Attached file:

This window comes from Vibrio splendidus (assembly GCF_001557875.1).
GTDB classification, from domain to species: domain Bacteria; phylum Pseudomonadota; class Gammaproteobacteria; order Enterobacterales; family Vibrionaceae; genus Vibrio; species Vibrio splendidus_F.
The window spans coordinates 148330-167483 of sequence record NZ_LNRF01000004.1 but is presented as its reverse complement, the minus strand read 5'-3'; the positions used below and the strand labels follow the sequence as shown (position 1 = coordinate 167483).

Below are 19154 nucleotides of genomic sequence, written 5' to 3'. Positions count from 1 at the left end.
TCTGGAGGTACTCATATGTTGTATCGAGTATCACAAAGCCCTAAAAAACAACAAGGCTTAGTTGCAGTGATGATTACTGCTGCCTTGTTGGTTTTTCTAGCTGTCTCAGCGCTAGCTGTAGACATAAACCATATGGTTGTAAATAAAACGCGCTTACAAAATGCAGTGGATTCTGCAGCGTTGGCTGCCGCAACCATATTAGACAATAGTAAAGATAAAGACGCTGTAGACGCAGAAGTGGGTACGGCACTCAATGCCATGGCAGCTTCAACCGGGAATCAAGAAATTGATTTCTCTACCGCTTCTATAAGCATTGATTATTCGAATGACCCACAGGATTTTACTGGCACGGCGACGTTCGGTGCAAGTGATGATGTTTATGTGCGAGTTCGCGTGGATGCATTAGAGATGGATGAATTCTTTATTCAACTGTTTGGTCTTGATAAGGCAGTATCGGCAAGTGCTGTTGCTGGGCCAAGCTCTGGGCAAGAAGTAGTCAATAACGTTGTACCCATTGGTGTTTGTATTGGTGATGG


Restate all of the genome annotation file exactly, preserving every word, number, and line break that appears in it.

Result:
This window comes from Vibrio splendidus (assembly GCF_001557875.1).
GTDB classification, from domain to species: domain Bacteria; phylum Pseudomonadota; class Gammaproteobacteria; order Enterobacterales; family Vibrionaceae; genus Vibrio; species Vibrio splendidus_F.
The window spans coordinates 148330-167483 of sequence record NZ_LNRF01000004.1 but is presented as its reverse complement, the minus strand read 5'-3'; the positions used below and the strand labels follow the sequence as shown (position 1 = coordinate 167483).

Below are 19154 nucleotides of genomic sequence, written 5' to 3'. Positions count from 1 at the left end.
TCTGGAGGTACTCATATGTTGTATCGAGTATCACAAAGCCCTAAAAAACAACAAGGCTTAGTTGCAGTGATGATTACTGCTGCCTTGTTGGTTTTTCTAGCTGTCTCAGCGCTAGCTGTAGACATAAACCATATGGTTGTAAATAAAACGCGCTTACAAAATGCAGTGGATTCTGCAGCGTTGGCTGCCGCAACCATATTAGACAATAGTAAAGATAAAGACGCTGTAGACGCAGAAGTGGGTACGGCACTCAATGCCATGGCAGCTTCAACCGGGAATCAAGAAATTGATTTCTCTACCGCTTCTATAAGCATTGATTATTCGAATGACCCACAGGATTTTACTGGCACGGCGACGTTCGGTGCAAGTGATGATGTTTATGTGCGAGTTCGCGTGGATGCATTAGAGATGGATGAATTCTTTATTCAACTGTTTGGTCTTGATAAGGCAGTATCGGCAAGTGCTGTTGCTGGGCCAAGCTCTGGGCAAGAAGTAGTCAATAACGTTGTACCCATTGGTGTTTGTATTGGTGATGG